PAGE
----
This is true at the European level, where the share of advanced level students is only 11% when it exceeds 50% in Singapore and 30% in Japan, but it is simply catastrophic in France: only 3% of CM1 students and 2% of 4 studentsth reach the advanced level as shown in the log graphics The world.
Unfortunately, this is nothing new. International rankings that focus on a wider range of subjects (PISA 2015 and 2018) and on reading comprehension and mastery (PIRLS 2016) are not more favorable to France. In 2015, French students were mediocre in the PISA ranking, and in 2018, they stagnated – in mediocrity, therefore.
But at the start of the 2017 school year, we saw Jean-Michel Blanquer arrive and we thought for a moment that it was the moment when France would finally turn the tide. The minister said he wanted to reconnect with a proven pedagogy, he said he wanted to put the fundamental knowledge of reading-writing-counting at the heart of the teaching.
The Singapore method, especially in mathematics, was no longer dismissed with a dismissive hand with a treacherous remark about the infamous pressure on poor Asian students. It was even a question of to be inspired by it to make students want to do math again. Our Fields medalist Cédric Villani, secondarily an LREM deputy then not registered, and Inspector General Charles Torossian were responsible for finding out how to give children a taste for math.
Likewise, the duplication of CP and CE1 classes in priority education areas, the return to the syllabic method for reading – while the global method has destructured so many children, the daily dictation for attention and spelling, reading aloud – all good ideas just begging to be implemented.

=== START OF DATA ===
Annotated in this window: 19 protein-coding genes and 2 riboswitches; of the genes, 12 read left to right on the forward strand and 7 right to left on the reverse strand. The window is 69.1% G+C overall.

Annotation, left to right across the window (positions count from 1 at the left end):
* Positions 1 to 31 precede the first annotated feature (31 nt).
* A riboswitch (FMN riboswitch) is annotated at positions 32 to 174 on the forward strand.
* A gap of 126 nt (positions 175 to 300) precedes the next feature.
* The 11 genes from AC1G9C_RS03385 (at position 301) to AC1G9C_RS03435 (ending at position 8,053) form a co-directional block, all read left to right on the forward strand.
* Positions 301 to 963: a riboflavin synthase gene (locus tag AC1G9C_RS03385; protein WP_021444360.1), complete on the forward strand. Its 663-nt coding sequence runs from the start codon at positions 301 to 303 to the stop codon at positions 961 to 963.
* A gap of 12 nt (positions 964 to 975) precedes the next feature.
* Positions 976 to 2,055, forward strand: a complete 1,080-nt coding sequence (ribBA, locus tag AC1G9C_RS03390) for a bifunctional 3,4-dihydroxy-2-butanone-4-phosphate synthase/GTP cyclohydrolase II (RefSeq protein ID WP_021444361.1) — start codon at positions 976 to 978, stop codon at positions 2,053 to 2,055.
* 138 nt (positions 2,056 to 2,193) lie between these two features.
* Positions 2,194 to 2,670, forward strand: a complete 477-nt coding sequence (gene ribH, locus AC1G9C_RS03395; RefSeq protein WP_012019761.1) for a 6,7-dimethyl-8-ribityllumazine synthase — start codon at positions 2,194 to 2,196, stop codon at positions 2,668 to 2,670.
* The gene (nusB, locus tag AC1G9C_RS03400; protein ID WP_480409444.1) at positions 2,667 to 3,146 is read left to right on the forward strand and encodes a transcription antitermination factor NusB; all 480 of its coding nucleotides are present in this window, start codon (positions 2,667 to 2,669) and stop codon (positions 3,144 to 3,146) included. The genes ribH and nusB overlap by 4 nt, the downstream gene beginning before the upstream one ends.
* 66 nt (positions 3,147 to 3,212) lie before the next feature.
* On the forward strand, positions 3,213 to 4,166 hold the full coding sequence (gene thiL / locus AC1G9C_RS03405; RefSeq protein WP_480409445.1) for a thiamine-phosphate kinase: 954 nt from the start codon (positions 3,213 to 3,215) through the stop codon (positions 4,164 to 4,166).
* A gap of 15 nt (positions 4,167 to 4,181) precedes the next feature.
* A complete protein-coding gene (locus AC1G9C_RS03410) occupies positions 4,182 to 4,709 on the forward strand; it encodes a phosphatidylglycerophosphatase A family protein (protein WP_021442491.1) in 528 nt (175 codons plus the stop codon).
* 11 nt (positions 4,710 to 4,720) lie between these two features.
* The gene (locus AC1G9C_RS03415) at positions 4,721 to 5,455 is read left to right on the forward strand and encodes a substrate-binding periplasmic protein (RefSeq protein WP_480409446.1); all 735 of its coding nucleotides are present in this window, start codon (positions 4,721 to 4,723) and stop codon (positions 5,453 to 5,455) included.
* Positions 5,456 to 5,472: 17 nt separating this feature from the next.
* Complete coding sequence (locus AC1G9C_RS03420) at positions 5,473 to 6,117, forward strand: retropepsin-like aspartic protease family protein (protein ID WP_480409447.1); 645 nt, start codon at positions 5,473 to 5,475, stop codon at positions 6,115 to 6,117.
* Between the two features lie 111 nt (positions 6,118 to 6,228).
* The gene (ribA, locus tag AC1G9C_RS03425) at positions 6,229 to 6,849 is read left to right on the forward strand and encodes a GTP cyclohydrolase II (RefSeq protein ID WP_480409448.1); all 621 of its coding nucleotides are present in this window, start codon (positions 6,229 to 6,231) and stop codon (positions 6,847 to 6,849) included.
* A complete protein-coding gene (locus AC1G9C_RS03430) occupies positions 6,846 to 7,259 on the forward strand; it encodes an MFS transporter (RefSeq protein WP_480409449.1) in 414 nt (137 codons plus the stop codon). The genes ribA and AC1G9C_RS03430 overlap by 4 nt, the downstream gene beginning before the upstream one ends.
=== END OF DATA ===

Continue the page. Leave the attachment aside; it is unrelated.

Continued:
Is it too early to see the effects? Or should we on the contrary be prepared to receive many of these absolutely distressing educational results?
As the present result deals with mathematics and science, the explanation generally put forward to explain the French debacle of the day consists in saying that 80% of teachers come from literary and human sciences. Uncomfortable with math, trained too quickly in this subject, they are unable to instill confidence and curiosity in their students.
More generally, since it is in reality the level in all subjects that poses a problem, I would especially like to say that the more the level of the students drops, the more the level of future teachers drops and the more the level of future students will and already feel it negatively.
But beyond this particular point, I would like to mention three other aspects, which have not changed for years, quite the contrary, and which seem to me to constitute the main obstacles in principle to any improvement in the level of our system. ‘instruction.
The mammoth of National Education